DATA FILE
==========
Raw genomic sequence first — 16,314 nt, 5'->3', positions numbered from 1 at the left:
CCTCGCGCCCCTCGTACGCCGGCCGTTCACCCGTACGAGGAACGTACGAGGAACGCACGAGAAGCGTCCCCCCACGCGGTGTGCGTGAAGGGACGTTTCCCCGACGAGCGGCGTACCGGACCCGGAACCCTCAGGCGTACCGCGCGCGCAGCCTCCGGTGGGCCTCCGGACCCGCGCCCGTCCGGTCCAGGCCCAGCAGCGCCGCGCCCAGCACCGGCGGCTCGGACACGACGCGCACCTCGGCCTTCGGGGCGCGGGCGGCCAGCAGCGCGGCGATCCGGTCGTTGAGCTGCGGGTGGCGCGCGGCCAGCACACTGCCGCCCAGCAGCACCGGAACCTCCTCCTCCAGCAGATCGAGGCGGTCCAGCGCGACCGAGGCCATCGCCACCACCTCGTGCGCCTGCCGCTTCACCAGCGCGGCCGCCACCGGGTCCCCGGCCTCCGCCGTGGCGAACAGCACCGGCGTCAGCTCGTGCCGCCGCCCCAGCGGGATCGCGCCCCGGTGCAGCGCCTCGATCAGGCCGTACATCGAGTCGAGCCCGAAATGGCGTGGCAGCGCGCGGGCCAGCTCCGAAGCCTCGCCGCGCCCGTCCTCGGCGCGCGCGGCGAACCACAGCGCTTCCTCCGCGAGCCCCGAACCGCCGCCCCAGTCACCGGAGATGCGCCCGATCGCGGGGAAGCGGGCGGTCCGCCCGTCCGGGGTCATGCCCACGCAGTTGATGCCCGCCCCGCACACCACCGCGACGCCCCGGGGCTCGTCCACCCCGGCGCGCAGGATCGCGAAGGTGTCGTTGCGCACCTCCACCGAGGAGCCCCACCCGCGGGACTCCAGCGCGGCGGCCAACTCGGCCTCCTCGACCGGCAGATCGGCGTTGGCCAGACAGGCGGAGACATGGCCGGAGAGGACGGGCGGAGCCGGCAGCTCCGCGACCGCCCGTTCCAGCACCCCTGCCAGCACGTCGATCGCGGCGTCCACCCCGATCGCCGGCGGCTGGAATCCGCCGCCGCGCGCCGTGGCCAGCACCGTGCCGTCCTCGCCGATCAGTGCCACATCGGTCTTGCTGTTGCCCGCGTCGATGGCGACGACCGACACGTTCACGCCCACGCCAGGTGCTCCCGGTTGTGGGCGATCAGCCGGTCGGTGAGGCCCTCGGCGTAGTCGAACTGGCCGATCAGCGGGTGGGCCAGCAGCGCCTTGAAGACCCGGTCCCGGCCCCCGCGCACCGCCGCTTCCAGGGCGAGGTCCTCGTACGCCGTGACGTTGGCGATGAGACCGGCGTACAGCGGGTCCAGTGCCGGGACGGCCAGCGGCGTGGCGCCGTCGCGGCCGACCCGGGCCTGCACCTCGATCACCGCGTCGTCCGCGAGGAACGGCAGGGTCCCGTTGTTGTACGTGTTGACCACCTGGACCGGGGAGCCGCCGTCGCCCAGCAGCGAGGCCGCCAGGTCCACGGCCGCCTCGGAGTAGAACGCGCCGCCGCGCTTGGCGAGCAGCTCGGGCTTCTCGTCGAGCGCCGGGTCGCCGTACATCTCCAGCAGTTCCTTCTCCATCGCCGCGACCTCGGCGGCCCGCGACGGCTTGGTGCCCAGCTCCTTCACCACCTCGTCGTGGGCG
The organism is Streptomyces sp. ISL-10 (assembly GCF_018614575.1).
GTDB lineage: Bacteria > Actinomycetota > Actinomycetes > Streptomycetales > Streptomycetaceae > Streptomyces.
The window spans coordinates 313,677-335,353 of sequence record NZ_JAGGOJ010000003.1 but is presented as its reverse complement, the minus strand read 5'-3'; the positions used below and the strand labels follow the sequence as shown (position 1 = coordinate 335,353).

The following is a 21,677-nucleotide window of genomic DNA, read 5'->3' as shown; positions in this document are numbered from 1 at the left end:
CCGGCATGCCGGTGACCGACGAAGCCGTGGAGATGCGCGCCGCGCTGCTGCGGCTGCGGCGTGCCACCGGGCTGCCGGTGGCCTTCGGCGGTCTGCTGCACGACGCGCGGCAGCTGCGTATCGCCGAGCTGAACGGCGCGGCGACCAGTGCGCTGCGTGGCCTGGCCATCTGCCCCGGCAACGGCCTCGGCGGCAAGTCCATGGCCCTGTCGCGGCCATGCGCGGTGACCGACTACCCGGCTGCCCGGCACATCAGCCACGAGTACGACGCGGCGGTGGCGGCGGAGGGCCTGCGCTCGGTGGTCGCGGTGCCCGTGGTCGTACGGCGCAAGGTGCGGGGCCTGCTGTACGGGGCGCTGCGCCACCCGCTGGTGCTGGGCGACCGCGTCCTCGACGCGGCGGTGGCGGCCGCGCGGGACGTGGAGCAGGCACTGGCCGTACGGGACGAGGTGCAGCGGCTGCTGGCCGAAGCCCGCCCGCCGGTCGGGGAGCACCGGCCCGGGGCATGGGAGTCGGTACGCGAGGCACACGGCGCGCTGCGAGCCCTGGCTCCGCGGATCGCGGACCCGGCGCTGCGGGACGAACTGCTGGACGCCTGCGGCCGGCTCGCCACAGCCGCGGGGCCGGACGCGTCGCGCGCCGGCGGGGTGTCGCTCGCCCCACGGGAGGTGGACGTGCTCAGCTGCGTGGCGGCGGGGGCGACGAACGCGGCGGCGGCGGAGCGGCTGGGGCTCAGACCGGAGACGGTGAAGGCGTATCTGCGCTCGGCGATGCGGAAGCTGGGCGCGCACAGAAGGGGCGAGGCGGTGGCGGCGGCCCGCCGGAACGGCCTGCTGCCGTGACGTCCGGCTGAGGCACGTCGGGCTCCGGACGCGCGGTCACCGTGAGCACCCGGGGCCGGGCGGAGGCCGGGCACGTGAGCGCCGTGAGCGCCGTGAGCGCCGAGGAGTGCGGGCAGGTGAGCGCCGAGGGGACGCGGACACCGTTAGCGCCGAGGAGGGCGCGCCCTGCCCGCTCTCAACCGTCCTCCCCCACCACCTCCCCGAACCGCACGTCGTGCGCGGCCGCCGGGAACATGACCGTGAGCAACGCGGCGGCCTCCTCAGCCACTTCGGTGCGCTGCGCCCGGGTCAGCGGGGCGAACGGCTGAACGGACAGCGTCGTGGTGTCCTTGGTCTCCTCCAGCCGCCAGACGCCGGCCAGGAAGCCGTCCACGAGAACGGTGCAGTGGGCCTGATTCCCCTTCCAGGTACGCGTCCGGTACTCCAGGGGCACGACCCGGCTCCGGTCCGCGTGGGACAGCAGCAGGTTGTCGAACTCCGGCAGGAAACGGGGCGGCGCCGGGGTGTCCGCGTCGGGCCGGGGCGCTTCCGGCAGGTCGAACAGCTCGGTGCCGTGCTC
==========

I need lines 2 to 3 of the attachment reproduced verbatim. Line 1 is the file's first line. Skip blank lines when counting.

CCTCGCGCCCCTCGTACGCCGGCCGTTCACCCGTACGAGGAACGTACGAGGAACGCACGAGAAGCGTCCCCCCACGCGGTGTGCGTGAAGGGACGTTTCCCCGACGAGCGGCGTACCGGACCCGGAACCCTCAGGCGTACCGCGCGCGCAGCCTCCGGTGGGCCTCCGGACCCGCGCCCGTCCGGTCCAGGCCCAGCAGCGCCGCGCCCAGCACCGGCGGCTCGGACACGACGCGCACCTCGGCCTTCGGGGCGCGGGCGGCCAGCAGCGCGGCGATCCGGTCGTTGAGCTGCGGGTGGCGCGCGGCCAGCACACTGCCGCCCAGCAGCACCGGAACCTCCTCCTCCAGCAGATCGAGGCGGTCCAGCGCGACCGAGGCCATCGCCACCACCTCGTGCGCCTGCCGCTTCACCAGCGCGGCCGCCACCGGGTCCCCGGCCTCCGCCGTGGCGAACAGCACCGGCGTCAGCTCGTGCCGCCGCCCCAGCGGGATCGCGCCCCGGTGCAGCGCCTCGATCAGGCCGTACATCGAGTCGAGCCCGAAATGGCGTGGCAGCGCGCGGGCCAGCTCCGAAGCCTCGCCGCGCCCGTCCTCGGCGCGCGCGGCGAACCACAGCGCTTCCTCCGCGAGCCCCGAACCGCCGCCCCAGTCACCGGAGATGCGCCCGATCGCGGGGAAGCGGGCGGTCCGCCCGTCCGGGGTCATGCCCACGCAGTTGATGCCCGCCCCGCACACCACCGCGACGCCCCGGGGCTCGTCCACCCCGGCGCGCAGGATCGCGAAGGTGTCGTTGCGCACCTCCACCGAGGAGCCCCACCCGCGGGACTCCAGCGCGGCGGCCAACTCGGCCTCCTCGACCGGCAGATCGGCGTTGGCCAGACAGGCGGAGACATGGCCGGAGAGGACGGGCGGAGCCGGCAGCTCCGCGACCGCCCGTTCCAGCACCCCTGCCAGCACGTCGATCGCGGCGTCCACCCCGATCGCCGGCGGCTGGAATCCGCCGCCGCGCGCCGTGGCCAGCACCGTGCCGTCCTCGCCGATCAGTGCCACATCGGTCTTGCTGTTGCCCGCGTCGATGGCGACGACCGACACGTTCACGCCCACGCCAGGTGCTCCCGGTTGTGGGCGATCAGCCGGTCGGTGAGGCCCTCGGCGTAGTCGAACTGGCCGATCAGCGGGTGGGCCAGCAGCGCCTTGAAGACCCGGTCCCGGCCCCCGCGCACCGCCGCTTCCAGGGCGAGGTCCTCGTACGCCGTGACGTTGGCGATGAGACCGGCGTACAGCGGGTCCAGTGCCGGGACGGCCAGCGGCGTGGCGCCGTCGCGGCCGACCCGGGCCTGCACCTCGATCACCGCGTCGTCCGCGAGGAACGGCAGGGTCCCGTTGTTGTACGTGTTGACCACCTGGACCGGGGAGCCGCCGTCGCCCAGCAGCGAGGCCGCCAGGTCCACGGCCGCCTCGGAGTAGAACGCGCCGCCGCGCTTGGCGAGCAGCTCGGGCTTCTCGTCGAGCGCCGGGTCGCCGTACATCTCCAGCAGTTCCTTCTCCATCGCCGCGACCTCGGCGGCCCGCGACGGCTTGGTGCCCAGCTCCTTCACCACCTCGTCGTGGGCG
The organism is Streptomyces sp. ISL-10 (assembly GCF_018614575.1).